NEWS FLASH – Common Core PARCC tests gets an “F” for Failure
Despite the rhetoric, promises and hundreds of millions of dollars in scarce public funds, a stunning assessment of the data reveals that the Common Core PARCC test DOES NOT successful predict college success.
The utter failure of the PARCC test reiterates that the same may be true for those states that have adopted the Common Coe SBAC testing scheme.
Here is the news;
The Common Core PARCC tests gets an “F” for Failure (By Wendy Lecker and Jonathan Pelto)
The entire premise behind the Common Core and the related Common Core PARCC and SBAC testing programs was that it would provide a clear cut assessment of whether children were “college and career ready.”
In the most significant academic study to date, the answer appears to be that the PARCC version the massive and expensive test is that it is an utter failure.
William Mathis, Managing Director of the National Education Policy Center and member of the Vermont State Board of Education, has just published an astonishing piece in the Washington Post. (Alice in PARCCland: Does ‘validity study’ really prove the Common Core test is valid? In it, Mathis demonstrates that the PARCC test, one of two national common core tests (the other being the SBAC), cannot predict college readiness; and that a study commissioned by the Massachusetts Department of Education demonstrated the PARCC’s lack of validity.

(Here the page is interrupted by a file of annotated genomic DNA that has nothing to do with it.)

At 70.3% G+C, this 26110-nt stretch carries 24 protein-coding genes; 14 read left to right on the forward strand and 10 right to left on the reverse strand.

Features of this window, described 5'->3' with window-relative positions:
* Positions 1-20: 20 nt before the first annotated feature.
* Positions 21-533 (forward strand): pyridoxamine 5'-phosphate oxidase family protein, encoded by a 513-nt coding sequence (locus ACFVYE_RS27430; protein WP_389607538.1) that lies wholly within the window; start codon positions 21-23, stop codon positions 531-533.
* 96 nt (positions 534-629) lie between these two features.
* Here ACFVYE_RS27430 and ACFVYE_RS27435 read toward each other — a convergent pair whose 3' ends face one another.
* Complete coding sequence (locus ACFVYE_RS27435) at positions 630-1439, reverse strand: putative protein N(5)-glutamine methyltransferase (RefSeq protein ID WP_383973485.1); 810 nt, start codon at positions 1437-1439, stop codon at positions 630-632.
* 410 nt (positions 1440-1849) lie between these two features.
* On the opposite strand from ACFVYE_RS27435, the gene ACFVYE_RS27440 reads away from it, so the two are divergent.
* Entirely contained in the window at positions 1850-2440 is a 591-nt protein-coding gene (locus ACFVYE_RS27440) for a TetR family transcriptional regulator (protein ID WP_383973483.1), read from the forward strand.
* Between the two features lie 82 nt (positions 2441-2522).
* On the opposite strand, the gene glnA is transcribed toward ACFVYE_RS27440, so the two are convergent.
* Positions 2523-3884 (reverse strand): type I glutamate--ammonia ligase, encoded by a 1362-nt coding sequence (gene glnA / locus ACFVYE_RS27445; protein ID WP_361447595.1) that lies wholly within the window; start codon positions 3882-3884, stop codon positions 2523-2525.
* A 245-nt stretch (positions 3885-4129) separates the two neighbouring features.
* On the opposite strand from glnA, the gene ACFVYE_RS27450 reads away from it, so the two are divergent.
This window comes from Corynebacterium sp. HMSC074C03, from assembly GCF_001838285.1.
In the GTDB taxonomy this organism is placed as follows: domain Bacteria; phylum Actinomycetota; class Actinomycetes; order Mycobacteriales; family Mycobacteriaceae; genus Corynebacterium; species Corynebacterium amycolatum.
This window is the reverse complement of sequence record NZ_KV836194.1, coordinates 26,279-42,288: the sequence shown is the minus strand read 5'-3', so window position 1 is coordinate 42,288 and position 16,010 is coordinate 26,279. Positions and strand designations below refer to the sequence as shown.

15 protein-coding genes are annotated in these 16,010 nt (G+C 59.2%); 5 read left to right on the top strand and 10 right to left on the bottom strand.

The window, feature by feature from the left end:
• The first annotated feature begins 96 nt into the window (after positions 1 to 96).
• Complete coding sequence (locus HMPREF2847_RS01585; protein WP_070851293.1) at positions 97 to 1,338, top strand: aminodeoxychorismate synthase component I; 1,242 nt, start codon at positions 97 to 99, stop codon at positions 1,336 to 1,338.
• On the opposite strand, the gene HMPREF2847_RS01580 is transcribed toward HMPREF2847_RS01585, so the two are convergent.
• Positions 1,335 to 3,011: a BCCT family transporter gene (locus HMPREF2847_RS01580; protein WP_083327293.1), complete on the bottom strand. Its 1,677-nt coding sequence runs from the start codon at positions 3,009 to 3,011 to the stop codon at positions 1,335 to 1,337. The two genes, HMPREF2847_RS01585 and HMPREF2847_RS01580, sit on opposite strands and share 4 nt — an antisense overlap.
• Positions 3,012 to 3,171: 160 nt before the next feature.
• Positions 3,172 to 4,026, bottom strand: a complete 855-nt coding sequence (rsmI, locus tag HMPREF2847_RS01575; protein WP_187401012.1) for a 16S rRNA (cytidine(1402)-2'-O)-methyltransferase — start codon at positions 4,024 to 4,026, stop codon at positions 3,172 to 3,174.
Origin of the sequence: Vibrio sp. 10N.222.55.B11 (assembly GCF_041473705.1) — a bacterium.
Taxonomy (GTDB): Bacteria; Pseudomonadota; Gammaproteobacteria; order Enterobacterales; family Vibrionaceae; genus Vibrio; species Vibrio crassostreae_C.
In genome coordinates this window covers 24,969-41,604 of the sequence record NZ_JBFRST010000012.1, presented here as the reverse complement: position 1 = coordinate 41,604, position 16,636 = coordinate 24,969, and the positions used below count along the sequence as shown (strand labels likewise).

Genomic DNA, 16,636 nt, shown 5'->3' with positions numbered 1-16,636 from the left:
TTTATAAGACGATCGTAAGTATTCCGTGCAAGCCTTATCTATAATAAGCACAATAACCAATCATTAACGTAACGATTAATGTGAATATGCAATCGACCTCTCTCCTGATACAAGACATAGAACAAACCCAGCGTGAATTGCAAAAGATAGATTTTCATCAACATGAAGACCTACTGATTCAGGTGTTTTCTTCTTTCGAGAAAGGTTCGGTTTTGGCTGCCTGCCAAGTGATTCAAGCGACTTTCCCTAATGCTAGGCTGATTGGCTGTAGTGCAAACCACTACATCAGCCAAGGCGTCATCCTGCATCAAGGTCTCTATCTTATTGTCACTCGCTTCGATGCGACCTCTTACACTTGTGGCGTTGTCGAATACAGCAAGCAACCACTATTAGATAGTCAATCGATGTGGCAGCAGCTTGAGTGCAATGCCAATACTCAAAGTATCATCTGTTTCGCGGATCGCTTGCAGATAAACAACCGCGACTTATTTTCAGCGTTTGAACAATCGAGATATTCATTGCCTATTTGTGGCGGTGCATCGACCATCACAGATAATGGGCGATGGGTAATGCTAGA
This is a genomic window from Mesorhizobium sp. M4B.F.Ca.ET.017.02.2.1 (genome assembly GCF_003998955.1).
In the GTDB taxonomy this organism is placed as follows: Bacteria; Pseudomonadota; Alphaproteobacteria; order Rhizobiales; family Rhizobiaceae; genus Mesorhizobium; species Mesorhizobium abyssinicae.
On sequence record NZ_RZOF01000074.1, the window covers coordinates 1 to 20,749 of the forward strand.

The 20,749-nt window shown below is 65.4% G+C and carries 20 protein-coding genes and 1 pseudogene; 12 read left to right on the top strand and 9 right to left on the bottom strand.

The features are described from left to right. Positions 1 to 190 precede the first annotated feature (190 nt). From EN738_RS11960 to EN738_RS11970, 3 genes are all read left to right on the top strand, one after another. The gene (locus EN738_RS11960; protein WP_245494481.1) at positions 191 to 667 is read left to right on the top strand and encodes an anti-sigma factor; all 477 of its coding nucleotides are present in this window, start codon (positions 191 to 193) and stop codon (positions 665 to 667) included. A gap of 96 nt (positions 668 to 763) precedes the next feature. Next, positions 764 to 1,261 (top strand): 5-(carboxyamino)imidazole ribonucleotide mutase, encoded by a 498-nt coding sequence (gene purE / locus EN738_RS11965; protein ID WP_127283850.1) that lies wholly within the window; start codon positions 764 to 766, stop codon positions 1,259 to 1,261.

This revelation is huge and needs to be repeated. PARCC, the common core standardized test sold as predicting college-readiness, cannot predict college readiness. The foundation upon which the Common Core and its standardized tests were imposed on this nation has just been revealed to be an artifice.
As Mathis wrote, the Massachusetts study found the following: the correlations between PARCC ELA tests and freshman GPA ranges from 0.13-0.26, and for PARCC Math tests, the range is between 0.37 and 0.40. Mathis explains that the correlation coefficients “run from zero (no relationship) to 1.0 (perfect relationship). How much one measure predicts another is the square of the correlation coefficient. For instance, taking the highest coefficient (0.40), and squaring it gives us .16. “
This means the variance in PARCC test scores, at their best, predicts only 16% of the NEWS FLASH - Common Core PARCC tests gets an “F” for Failure - Wait What?: